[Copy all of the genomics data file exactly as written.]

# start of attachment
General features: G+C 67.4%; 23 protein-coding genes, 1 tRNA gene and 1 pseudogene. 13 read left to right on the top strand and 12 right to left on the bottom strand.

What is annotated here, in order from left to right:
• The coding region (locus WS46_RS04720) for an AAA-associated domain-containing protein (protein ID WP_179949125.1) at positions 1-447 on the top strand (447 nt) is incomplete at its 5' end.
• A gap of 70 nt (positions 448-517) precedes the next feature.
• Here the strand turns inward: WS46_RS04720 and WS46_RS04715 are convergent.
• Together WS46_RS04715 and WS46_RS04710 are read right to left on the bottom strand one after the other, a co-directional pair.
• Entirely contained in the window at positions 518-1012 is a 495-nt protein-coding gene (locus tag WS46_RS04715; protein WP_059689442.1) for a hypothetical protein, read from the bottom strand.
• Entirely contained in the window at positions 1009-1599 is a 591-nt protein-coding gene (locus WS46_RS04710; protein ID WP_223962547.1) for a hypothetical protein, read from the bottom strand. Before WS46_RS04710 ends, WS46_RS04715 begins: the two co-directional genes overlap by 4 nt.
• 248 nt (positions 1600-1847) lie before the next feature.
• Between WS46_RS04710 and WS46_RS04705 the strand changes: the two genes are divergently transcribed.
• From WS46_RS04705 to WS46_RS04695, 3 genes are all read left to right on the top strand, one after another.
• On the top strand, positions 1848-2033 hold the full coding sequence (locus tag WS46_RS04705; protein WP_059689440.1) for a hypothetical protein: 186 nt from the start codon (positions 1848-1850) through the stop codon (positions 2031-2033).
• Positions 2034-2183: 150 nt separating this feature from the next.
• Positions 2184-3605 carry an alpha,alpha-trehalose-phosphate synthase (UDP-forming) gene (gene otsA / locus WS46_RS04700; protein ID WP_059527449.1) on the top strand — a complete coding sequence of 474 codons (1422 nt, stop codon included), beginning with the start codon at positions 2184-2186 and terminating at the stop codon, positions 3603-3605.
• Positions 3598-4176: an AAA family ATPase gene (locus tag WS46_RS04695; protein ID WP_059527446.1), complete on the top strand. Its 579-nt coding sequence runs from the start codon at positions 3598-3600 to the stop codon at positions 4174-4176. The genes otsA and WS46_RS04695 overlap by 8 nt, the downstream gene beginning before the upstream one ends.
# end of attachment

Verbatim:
General features: G+C 67.4%; 23 protein-coding genes, 1 tRNA gene and 1 pseudogene. 13 read left to right on the top strand and 12 right to left on the bottom strand.

What is annotated here, in order from left to right:
• The coding region (locus WS46_RS04720) for an AAA-associated domain-containing protein (protein ID WP_179949125.1) at positions 1-447 on the top strand (447 nt) is incomplete at its 5' end.
• A gap of 70 nt (positions 448-517) precedes the next feature.
• Here the strand turns inward: WS46_RS04720 and WS46_RS04715 are convergent.
• Together WS46_RS04715 and WS46_RS04710 are read right to left on the bottom strand one after the other, a co-directional pair.
• Entirely contained in the window at positions 518-1012 is a 495-nt protein-coding gene (locus tag WS46_RS04715; protein WP_059689442.1) for a hypothetical protein, read from the bottom strand.
• Entirely contained in the window at positions 1009-1599 is a 591-nt protein-coding gene (locus WS46_RS04710; protein ID WP_223962547.1) for a hypothetical protein, read from the bottom strand. Before WS46_RS04710 ends, WS46_RS04715 begins: the two co-directional genes overlap by 4 nt.
• 248 nt (positions 1600-1847) lie before the next feature.
• Between WS46_RS04710 and WS46_RS04705 the strand changes: the two genes are divergently transcribed.
• From WS46_RS04705 to WS46_RS04695, 3 genes are all read left to right on the top strand, one after another.
• On the top strand, positions 1848-2033 hold the full coding sequence (locus tag WS46_RS04705; protein WP_059689440.1) for a hypothetical protein: 186 nt from the start codon (positions 1848-1850) through the stop codon (positions 2031-2033).
• Positions 2034-2183: 150 nt separating this feature from the next.
• Positions 2184-3605 carry an alpha,alpha-trehalose-phosphate synthase (UDP-forming) gene (gene otsA / locus WS46_RS04700; protein ID WP_059527449.1) on the top strand — a complete coding sequence of 474 codons (1422 nt, stop codon included), beginning with the start codon at positions 2184-2186 and terminating at the stop codon, positions 3603-3605.
• Positions 3598-4176: an AAA family ATPase gene (locus tag WS46_RS04695; protein ID WP_059527446.1), complete on the top strand. Its 579-nt coding sequence runs from the start codon at positions 3598-3600 to the stop codon at positions 4174-4176. The genes otsA and WS46_RS04695 overlap by 8 nt, the downstream gene beginning before the upstream one ends.